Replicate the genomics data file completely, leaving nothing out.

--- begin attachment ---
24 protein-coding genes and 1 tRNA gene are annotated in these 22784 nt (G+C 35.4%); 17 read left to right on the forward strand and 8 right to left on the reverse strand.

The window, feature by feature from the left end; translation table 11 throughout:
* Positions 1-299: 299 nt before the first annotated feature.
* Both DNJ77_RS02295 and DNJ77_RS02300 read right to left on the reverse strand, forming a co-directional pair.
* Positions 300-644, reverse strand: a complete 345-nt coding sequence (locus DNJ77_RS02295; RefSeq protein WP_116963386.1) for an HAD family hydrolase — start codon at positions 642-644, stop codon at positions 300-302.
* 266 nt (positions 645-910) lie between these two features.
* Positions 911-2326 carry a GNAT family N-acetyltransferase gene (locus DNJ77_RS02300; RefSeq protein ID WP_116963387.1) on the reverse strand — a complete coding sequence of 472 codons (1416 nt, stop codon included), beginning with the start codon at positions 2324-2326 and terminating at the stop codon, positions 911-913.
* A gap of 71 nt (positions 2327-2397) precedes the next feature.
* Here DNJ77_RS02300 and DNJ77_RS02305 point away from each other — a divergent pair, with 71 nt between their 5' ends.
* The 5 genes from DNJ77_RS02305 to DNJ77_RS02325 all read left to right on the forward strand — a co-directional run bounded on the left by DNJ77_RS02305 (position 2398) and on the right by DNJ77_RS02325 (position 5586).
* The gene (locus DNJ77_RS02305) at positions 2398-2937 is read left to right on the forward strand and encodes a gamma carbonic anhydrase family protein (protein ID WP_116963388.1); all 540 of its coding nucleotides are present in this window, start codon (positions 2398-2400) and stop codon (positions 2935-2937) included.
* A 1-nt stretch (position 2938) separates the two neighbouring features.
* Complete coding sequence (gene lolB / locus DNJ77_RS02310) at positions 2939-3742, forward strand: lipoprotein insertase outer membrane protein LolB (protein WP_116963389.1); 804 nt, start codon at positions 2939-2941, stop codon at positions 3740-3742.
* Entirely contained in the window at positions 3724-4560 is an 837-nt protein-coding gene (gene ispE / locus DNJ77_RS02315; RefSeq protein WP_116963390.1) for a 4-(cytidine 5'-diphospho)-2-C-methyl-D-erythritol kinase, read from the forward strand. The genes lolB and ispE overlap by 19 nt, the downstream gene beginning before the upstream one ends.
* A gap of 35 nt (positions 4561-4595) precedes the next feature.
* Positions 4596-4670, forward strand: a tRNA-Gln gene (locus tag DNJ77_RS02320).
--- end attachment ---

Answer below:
24 protein-coding genes and 1 tRNA gene are annotated in these 22784 nt (G+C 35.4%); 17 read left to right on the forward strand and 8 right to left on the reverse strand.

The window, feature by feature from the left end; translation table 11 throughout:
* Positions 1-299: 299 nt before the first annotated feature.
* Both DNJ77_RS02295 and DNJ77_RS02300 read right to left on the reverse strand, forming a co-directional pair.
* Positions 300-644, reverse strand: a complete 345-nt coding sequence (locus DNJ77_RS02295; RefSeq protein WP_116963386.1) for an HAD family hydrolase — start codon at positions 642-644, stop codon at positions 300-302.
* 266 nt (positions 645-910) lie between these two features.
* Positions 911-2326 carry a GNAT family N-acetyltransferase gene (locus DNJ77_RS02300; RefSeq protein ID WP_116963387.1) on the reverse strand — a complete coding sequence of 472 codons (1416 nt, stop codon included), beginning with the start codon at positions 2324-2326 and terminating at the stop codon, positions 911-913.
* A gap of 71 nt (positions 2327-2397) precedes the next feature.
* Here DNJ77_RS02300 and DNJ77_RS02305 point away from each other — a divergent pair, with 71 nt between their 5' ends.
* The 5 genes from DNJ77_RS02305 to DNJ77_RS02325 all read left to right on the forward strand — a co-directional run bounded on the left by DNJ77_RS02305 (position 2398) and on the right by DNJ77_RS02325 (position 5586).
* The gene (locus DNJ77_RS02305) at positions 2398-2937 is read left to right on the forward strand and encodes a gamma carbonic anhydrase family protein (protein ID WP_116963388.1); all 540 of its coding nucleotides are present in this window, start codon (positions 2398-2400) and stop codon (positions 2935-2937) included.
* A 1-nt stretch (position 2938) separates the two neighbouring features.
* Complete coding sequence (gene lolB / locus DNJ77_RS02310) at positions 2939-3742, forward strand: lipoprotein insertase outer membrane protein LolB (protein WP_116963389.1); 804 nt, start codon at positions 2939-2941, stop codon at positions 3740-3742.
* Entirely contained in the window at positions 3724-4560 is an 837-nt protein-coding gene (gene ispE / locus DNJ77_RS02315; RefSeq protein WP_116963390.1) for a 4-(cytidine 5'-diphospho)-2-C-methyl-D-erythritol kinase, read from the forward strand. The genes lolB and ispE overlap by 19 nt, the downstream gene beginning before the upstream one ends.
* A gap of 35 nt (positions 4561-4595) precedes the next feature.
* Positions 4596-4670, forward strand: a tRNA-Gln gene (locus tag DNJ77_RS02320).